مونتيسوري مصر- تقدمها مروة رخا

What Arab Women Really Want – Travis Randall


What Arab Women Really Want

By Travis Randall for Enigma Mgazine

(October 2007)


Brave be the man who takes on these five strong women, but our loveable Staff Writer Travis Randall was the man for the job.  Not only did he get the girls to open up, he made it out in one piece…just.


Once the men had spoken, we thought it was only fair to give the girls a chance to say their peace. This time we did things a little differently. We chose five strong, successful independent young women – outspoken women who weren’t afraid to tell it like it is, and tell the world what they really want…from the men they love. Two hours, ten thousand words and countless laughs later we were faced with an impossible challenge. Choosing a small sample of the stories, wisdom, jadedness, and experience of five extraordinary women on life’s most profound mystery…love.

Vital Statistics:

Arwa Gouda, Single

Top model and actress


Marwa Rakha, Single

Relationship expert for OTV


Nayrouz Abouzid, Divorced and Presently Engaged

Television producer and Managing Director of Alter-Ego Productions


Rasha Mabrouk, Single

Marketing Director, Abercrombie and Kent


Simat Kamel El Dika, Presently Single

Marketing & PR Director, Conrad Hotel



Travis: What are you really looking for in a man?

Rasha: Sense of humour, a guy who doesn’t take himself too seriously.

Marwa: Focus and purpose, he has to know why he’s waking up in the morning.

Arwa: Generosity in his feelings, thoughts and communication.

Marwa: Generosity in finances isn’t so bad either!

Simat: Ambitious, masculine, powerful, caring and protective.

Arwa: A man who lifts you up but doesn’t put you down; a man who doesn’t get overly jealous or try and curb your success.


Travis: You’re all independent women; does that mean you no longer want a guy to protect you?

Marwa: I want to know I have a backup but unless I ask for help, I don’t want him to interfere.

Nayrouz: I want protection, but I don’t want to have to ask for it.

Simat: Most of us are independent but we need someone to lean on sometimes. Men need to be trained to find the right balance.

Rasha: Men are confused because women are much more independent so they don’t need to lean on men so much as  they want to.

Nayrouz: Our parents taught us to be strong and independent but they also taught our men to be dependant on women. The father is usually out of the house, so the woman raises her sons. So many men want a mother figure instead of a lover.

Marwa: We’ve become the men that we wanted to marry.


Travis: Would you prefer a landed or a self-made man?

Rasha: I’d prefer a self-made man. It shows he’s more driven and has a stronger character; even if you have to sacrifice the time he spends working. You can’t have your cake and eat it too.

Arwa: Why not? Why would you have a cake without eating it?

Rasha: I’ve never found a guy that has everything. The older I get the smaller my ‘list’ gets. When I was a teenager I had 10 things I wanted in a man. In my 20s it was six. Now it’s like two. He needs to be able to walk and think.

Marwa: We want different things at different ages. Now, I want a self-made man…even if he is not going to have as much time for family. I’m strong enough to help him with family and work.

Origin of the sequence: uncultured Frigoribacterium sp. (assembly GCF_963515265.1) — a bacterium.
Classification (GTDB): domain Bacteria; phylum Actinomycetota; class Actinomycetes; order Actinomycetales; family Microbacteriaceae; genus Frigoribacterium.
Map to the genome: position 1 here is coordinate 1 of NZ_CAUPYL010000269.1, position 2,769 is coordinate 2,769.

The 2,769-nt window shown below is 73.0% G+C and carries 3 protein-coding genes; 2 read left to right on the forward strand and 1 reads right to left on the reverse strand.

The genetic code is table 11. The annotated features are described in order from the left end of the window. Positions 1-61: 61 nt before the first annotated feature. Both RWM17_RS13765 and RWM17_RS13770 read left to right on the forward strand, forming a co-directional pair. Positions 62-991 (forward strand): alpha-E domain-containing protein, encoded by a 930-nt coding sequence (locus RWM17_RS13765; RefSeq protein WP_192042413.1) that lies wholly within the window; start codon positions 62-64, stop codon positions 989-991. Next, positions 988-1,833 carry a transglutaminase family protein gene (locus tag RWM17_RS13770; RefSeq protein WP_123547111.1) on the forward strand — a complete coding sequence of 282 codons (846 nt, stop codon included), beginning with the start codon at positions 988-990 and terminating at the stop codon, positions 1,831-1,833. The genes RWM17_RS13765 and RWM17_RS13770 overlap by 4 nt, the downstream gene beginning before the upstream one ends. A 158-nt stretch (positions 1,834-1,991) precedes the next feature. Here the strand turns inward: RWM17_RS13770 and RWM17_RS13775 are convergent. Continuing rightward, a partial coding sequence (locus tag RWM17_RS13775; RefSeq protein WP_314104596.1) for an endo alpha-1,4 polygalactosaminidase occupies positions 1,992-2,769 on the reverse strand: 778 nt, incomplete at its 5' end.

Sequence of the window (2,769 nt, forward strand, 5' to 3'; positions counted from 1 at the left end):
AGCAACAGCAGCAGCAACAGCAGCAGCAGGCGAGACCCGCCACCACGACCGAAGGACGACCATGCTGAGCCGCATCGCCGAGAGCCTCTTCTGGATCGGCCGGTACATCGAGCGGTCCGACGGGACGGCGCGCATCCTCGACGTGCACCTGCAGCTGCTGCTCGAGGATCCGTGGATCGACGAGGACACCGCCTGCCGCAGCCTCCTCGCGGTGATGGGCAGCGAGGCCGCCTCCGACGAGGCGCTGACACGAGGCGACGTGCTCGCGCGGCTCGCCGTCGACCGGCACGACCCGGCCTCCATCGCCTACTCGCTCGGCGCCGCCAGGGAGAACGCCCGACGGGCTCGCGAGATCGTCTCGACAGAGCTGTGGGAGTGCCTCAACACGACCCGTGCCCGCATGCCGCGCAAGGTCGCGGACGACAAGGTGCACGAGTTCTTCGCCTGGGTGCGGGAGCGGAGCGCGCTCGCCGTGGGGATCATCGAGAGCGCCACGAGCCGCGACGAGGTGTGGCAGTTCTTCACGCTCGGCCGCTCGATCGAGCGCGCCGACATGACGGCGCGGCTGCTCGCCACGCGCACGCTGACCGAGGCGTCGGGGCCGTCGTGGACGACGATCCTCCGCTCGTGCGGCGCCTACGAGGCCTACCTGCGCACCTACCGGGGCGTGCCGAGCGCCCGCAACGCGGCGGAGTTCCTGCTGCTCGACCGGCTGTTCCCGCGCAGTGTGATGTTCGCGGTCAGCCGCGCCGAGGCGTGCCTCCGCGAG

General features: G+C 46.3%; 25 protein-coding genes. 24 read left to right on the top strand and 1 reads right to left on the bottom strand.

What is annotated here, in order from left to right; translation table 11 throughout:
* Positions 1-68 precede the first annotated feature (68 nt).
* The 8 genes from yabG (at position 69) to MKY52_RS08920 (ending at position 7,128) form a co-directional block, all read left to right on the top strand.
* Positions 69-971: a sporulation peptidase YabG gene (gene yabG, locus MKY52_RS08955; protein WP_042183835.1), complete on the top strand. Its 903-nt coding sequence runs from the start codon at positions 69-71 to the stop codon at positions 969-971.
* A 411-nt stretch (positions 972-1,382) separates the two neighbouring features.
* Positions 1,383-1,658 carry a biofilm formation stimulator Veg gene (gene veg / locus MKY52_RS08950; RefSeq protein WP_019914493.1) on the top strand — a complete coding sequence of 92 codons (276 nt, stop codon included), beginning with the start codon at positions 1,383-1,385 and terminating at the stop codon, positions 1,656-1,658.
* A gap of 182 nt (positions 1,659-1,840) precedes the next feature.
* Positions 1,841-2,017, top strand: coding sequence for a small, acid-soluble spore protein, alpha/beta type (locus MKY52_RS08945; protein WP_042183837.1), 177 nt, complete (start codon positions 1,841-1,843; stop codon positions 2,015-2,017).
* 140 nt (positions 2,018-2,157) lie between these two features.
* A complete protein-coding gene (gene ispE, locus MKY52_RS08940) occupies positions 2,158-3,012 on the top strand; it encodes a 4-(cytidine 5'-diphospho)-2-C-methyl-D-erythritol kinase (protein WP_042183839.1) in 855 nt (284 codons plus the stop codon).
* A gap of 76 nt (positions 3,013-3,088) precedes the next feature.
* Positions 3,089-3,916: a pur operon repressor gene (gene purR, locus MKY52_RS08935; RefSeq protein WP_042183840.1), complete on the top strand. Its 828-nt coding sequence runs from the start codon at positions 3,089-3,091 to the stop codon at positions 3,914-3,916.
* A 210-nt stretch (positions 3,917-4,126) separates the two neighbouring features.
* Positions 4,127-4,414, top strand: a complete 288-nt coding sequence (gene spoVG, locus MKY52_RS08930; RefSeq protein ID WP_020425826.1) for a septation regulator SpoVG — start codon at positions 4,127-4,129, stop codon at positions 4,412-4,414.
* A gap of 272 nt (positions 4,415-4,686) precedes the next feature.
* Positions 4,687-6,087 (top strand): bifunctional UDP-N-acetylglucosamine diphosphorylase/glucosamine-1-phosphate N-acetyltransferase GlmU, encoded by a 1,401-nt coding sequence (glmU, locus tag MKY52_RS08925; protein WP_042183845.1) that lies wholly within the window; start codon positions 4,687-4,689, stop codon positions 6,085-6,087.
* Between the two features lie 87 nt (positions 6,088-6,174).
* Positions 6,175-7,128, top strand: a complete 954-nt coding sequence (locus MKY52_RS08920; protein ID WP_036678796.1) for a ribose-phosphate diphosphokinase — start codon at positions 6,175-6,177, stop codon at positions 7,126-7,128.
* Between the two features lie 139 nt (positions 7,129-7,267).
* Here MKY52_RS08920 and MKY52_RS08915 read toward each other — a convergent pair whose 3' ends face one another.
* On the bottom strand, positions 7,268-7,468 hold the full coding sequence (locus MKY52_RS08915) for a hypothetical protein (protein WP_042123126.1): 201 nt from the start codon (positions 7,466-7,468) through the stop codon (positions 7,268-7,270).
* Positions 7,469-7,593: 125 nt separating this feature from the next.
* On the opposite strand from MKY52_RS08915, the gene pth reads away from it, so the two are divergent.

Rasha: He can be self-made and rich…but that does not mean mentally rich or open minded. I’ve heard guys say with some air of pride, “I’ve never read a book in my life.”

Simat: I like a combination of both; a well stemmed person but yet a self- made one. I would not be attracted to a shallow man and that type of man would not be attracted to a woman like me.

Arwa: On the contrary, he wants to win you. You’re the perfect target. You have everything he doesn’t so he’ll want you to pass it on to your children.

Marwa: He wants to take you, mould you and put you in a dark room for his entertainment.


Travis: What if mum and dad don’t approve?

Nayrouz: Oh, I’ve already been there! I married a guy who they felt was too young and it didn’t work out, so I learnt my lesson. Families usually know what you want and need.

Marwa: What’s wrong with young men?

Nayrouz: Nothing, but I was 24 and he was …five. I mean he was like a child – self absorbed and didn’t know how to share. He just needed his mother.

Marwa: My mum would be happy if I married anyone at this stage.


Travis: Does dating make you ‘damaged’?

Arwa: I can learn a lot about men by watching other people date and spending time with guy friends. I don’t have to date 10,000 guys before I’m married.

Simat: Dating is difficult because we have this idea that every successful relationship has to end in marriage. I would say that I’m happy, but in our culture to be happy is to be married with a child – living in the shadow of a man.

Marwa: It’s like if there’s no man in the picture, there is no picture.

Arwa: We’re always told, “You’re not getting any younger baby.”

Simat: We always get into relationships with the word marriage looming over us.

Marwa: You’re not getting to know a man like that. You’re too concentrated on weighing him as a husband and provider. The women who frown on dating are frustrated because they can’t do it, and the men who frown on women who date a lot are just insecure.

Arwa: The more women a man has been with, the more idolised he is. If a woman does this she’s a whore. All guys think like that, even if they don’t say it. If he doesn’t count his conquests, I’ll accept him as he is.

Marwa: We shouldn’t accept men as they are. They also should work for our acceptance.

Arwa: I’m not saying he can do whatever he wants while we’re together, but his past made him who he is. But it’s not fair for polygamous men to demand monogamous women. If he judges me, I’ll open up his little black book and show him what’s inside.

Nayrouz: Finding the right man, with the right qualities for you is a matter of experience. Don’t just jump into marriage. You have to experience life. We don’t fully grasp our femininity until we do.


Travis: How can you juggle being a career woman, mother and lover?

Simat: Choose according to your drive. Is it family, career or a mix? For everything there is a price. To be successful is to find a balance.

Marwa: It’s not just about you and the baby, but also what type of man you’re with. With a certain kind of man, I’d be willing to freelance and stay at home. With another I’d have to work and find a nanny.

Nayrouz: What’s the difference between the two men?